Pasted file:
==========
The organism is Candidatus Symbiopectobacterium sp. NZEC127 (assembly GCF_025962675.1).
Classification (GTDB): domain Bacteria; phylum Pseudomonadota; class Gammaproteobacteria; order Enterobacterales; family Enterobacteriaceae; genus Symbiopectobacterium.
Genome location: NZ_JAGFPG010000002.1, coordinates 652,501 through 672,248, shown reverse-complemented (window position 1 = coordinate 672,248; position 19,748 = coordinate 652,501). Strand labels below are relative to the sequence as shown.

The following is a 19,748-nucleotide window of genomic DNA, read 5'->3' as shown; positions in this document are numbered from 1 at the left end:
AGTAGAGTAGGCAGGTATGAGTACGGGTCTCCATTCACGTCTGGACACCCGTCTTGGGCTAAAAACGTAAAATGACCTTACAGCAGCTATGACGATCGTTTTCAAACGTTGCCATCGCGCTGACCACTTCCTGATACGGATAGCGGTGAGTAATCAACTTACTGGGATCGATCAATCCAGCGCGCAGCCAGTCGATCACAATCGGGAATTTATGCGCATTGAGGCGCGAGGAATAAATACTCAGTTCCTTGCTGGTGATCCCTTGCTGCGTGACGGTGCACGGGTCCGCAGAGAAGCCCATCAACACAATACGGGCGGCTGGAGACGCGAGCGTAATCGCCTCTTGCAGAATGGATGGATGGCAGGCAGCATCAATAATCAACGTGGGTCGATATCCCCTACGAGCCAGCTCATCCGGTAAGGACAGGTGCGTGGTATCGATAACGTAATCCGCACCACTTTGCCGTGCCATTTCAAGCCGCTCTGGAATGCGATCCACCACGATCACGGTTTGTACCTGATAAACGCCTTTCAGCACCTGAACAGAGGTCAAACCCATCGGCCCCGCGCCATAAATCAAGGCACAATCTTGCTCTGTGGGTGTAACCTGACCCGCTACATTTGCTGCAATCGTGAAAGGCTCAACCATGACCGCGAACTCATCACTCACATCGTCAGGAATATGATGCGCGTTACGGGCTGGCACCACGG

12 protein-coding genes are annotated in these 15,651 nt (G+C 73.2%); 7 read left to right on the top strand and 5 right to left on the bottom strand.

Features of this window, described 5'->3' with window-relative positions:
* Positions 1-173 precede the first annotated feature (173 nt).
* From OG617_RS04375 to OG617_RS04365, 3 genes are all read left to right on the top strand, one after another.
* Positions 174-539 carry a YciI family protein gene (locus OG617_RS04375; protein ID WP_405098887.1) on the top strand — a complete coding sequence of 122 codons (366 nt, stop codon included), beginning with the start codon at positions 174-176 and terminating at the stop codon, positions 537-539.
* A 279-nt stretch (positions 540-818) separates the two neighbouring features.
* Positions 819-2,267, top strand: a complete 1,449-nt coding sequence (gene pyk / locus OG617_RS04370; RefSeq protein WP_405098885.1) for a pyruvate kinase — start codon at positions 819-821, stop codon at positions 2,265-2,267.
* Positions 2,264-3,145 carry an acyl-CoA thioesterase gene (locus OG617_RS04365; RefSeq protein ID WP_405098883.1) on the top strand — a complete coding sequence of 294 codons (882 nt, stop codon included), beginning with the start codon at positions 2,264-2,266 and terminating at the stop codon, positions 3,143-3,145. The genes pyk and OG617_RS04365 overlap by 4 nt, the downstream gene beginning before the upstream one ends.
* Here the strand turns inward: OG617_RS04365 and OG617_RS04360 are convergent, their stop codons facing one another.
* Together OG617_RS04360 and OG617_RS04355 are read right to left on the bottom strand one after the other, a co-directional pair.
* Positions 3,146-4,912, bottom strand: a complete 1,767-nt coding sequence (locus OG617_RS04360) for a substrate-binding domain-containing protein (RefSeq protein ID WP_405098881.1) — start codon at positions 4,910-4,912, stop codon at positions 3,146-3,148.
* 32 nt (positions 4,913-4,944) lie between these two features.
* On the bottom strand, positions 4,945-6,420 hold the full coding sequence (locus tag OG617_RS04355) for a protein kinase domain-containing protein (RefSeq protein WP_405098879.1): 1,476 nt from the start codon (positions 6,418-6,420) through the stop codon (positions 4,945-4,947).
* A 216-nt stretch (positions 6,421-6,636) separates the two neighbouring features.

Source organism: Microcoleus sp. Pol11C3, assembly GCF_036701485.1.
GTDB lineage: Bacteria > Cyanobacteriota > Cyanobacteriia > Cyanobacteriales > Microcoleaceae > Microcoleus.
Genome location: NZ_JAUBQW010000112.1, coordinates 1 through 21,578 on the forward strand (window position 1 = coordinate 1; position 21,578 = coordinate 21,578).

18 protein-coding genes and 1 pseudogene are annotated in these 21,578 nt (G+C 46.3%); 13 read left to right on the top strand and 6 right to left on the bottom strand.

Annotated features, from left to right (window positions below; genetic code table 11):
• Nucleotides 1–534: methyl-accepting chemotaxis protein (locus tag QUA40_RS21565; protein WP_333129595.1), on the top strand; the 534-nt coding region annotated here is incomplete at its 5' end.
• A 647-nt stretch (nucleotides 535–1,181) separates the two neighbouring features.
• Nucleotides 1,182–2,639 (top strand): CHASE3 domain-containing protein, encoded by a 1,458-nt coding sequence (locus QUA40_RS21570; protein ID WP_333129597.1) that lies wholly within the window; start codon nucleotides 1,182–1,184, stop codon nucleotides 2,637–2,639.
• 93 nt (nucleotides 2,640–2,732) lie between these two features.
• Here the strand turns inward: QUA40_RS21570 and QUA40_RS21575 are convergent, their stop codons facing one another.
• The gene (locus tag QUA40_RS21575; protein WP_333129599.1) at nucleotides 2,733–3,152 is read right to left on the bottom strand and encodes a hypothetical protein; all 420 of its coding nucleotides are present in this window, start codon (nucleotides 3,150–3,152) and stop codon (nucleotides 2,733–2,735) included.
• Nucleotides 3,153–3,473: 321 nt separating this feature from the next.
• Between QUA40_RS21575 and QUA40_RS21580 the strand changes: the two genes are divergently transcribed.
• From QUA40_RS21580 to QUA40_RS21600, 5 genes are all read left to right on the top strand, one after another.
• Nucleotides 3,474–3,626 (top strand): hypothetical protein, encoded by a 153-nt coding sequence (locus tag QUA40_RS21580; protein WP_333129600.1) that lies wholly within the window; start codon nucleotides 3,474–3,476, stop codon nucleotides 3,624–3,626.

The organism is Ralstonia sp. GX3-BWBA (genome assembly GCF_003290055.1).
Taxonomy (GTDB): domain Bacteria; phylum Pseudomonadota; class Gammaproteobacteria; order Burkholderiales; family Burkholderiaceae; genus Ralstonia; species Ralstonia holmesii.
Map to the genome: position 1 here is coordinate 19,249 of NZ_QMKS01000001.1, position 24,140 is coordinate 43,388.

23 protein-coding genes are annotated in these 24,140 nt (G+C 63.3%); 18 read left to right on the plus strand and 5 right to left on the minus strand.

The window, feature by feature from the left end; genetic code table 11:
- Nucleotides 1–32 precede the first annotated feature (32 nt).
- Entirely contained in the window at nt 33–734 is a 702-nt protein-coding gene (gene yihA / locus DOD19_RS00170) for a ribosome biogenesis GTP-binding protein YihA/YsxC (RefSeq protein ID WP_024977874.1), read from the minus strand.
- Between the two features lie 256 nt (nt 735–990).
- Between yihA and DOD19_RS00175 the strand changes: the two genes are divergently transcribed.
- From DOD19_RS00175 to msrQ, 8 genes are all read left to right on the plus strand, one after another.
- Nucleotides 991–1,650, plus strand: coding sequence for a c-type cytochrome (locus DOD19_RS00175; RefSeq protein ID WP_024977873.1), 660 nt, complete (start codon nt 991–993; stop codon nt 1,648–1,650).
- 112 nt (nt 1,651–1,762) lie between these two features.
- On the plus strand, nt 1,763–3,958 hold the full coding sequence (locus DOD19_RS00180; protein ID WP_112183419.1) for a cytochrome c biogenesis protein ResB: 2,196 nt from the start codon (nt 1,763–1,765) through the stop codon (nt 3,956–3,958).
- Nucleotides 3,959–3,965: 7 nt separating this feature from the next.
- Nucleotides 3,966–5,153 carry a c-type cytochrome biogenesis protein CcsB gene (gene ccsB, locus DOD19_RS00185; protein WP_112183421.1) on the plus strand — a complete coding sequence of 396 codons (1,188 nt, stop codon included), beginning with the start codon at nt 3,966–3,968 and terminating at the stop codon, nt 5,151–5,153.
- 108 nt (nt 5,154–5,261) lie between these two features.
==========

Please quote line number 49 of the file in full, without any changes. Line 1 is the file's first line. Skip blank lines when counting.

- Nucleotides 3,966–5,153 carry a c-type cytochrome biogenesis protein CcsB gene (gene ccsB, locus DOD19_RS00185; protein WP_112183421.1) on the plus strand — a complete coding sequence of 396 codons (1,188 nt, stop codon included), beginning with the start codon at nt 3,966–3,968 and terminating at the stop codon, nt 5,151–5,153.